KANSAS CITY, MO. — The Canadian Pacific Railway Ltd. said March 20 that the Teamsters Canada Rail Conference (TCRC) had initiated a work stoppage while the two parties were engaged in negotiations with a federal mediator. There were mixed reports about which side actually initiated the work stoppage, though.
“We are deeply disappointed that, in the final hours before a legal strike or lockout was to potentially occur, the TCRC Negotiating Committee failed to respond to the company’s latest offer that was presented to them by the federal mediators,” said Keith Creel, president and chief executive officer of CP. “Instead, the TCRC opted to withdraw their services before the deadline for a strike or lockout could legally take place. The TCRC is well aware of the damage this reckless action will cause to the Canadian supply chain.”
The railroad said it was initiating a safe and structured shutdown of its train operations across Canada and would work with customers to top Canadian operations.
The TCRC, which represents about 3,000 locomotive engineers, conductors, train and yard workers, said it was on strike at CP throughout Canada, but that the railroad’s actions led to the work stoppage.
“We are very disappointed with this turn of events,” said Dave Fulton, TCRC spokesman at the bargaining table. “Canadian Pacific management must be taken to task for this situation. They set the deadline for a lockout to happen tonight (midnight, March 19), when we were willing to pursue negotiations. Even more so, they then moved the goalpost when it came time to discuss the terms of final and binding arbitration.”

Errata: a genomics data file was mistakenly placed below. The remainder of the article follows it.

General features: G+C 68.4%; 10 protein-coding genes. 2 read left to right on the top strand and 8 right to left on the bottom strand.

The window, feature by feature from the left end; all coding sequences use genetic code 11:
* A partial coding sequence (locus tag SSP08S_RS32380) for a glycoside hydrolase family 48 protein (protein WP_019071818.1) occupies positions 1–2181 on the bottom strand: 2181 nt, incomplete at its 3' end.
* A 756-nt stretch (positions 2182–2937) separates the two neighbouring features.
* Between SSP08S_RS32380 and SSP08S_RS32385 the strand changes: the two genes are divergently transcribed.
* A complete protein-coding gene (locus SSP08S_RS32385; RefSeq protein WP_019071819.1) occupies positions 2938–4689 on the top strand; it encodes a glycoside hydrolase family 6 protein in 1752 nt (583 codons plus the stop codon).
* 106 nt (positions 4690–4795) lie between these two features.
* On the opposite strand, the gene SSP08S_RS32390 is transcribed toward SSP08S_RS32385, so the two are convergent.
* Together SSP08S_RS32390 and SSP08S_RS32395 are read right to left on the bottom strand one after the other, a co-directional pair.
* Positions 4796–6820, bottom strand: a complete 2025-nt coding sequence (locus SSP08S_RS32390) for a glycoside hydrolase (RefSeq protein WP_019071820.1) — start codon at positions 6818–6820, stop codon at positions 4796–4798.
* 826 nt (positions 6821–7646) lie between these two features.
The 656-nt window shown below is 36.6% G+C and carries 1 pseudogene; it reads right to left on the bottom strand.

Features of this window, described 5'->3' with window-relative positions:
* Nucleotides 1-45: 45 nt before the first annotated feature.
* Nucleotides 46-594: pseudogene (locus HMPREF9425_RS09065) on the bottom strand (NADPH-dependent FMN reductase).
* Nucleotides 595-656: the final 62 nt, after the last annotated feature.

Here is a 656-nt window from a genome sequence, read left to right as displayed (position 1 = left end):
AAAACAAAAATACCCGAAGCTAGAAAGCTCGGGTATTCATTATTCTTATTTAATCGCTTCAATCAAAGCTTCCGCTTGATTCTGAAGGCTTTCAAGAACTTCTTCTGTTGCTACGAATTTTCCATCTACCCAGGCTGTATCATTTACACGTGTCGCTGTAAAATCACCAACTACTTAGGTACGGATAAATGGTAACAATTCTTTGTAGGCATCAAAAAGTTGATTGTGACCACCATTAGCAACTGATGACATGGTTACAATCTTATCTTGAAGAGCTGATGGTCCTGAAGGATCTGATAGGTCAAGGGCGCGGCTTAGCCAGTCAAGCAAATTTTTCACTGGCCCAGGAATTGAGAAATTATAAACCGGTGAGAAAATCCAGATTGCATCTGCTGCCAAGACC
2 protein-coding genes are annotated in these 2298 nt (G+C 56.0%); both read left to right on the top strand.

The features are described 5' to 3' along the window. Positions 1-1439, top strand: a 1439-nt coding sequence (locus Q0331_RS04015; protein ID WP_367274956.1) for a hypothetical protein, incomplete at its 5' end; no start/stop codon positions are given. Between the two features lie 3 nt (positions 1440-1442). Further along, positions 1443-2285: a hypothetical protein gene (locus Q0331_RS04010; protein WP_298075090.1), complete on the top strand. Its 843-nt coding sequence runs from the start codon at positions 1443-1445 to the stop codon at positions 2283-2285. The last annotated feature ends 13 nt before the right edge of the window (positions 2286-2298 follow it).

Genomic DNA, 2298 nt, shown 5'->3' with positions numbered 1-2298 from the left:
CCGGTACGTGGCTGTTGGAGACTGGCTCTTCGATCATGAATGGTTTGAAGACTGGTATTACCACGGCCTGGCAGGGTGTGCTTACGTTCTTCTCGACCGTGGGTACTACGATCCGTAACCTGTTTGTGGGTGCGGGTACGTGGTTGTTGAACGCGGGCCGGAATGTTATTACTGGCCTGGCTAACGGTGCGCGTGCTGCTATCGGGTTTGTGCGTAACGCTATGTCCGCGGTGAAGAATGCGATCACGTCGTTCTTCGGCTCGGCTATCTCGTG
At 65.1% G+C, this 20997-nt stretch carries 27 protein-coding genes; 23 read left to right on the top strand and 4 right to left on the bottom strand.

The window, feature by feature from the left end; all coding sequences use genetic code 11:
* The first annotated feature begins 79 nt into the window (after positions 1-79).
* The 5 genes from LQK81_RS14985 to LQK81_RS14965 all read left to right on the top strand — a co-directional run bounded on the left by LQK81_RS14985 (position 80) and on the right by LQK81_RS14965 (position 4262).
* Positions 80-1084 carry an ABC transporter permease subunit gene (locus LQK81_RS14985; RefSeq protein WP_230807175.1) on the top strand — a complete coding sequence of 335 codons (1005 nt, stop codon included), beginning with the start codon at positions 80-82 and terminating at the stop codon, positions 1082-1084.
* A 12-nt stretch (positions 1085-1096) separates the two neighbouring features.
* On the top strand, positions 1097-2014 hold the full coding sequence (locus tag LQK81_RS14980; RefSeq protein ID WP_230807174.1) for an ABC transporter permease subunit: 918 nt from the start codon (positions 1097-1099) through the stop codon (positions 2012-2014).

CP said the TCRC had issued a news release March 19 that falsely claimed CP had initiated a lockout.
“Contrary to the TCRC Negotiating Committee’s claim, the work stoppage was initiated by the TCRC,” CP said. The action “is clearly a failure of the TCRC negotiating committee’s responsibility to negotiate in good faith,” CP said.
Issues in the contract negotiations included wages, pensions and working conditions that question the railroad’s ability to recruit and retain workers among several others. Negotiations had been ongoing since September and recently included federal mediators.
Industry groups in both Canada and the United States noted concern about the work stoppage and called on Canada’s government to propose back-to-work legislation to quickly end the dispute. Canada depends heavily on railroads to move grain and other commodities and goods, including 75% of all fertilizer.
The Canadian Pacific Railway, Canada’s second largest railroad, transported 428,568 carloads of grain and 151,789 carloads of potash (fertilizer) in 2021, according to railroad data. There are about 175 US grain elevators served by the CP.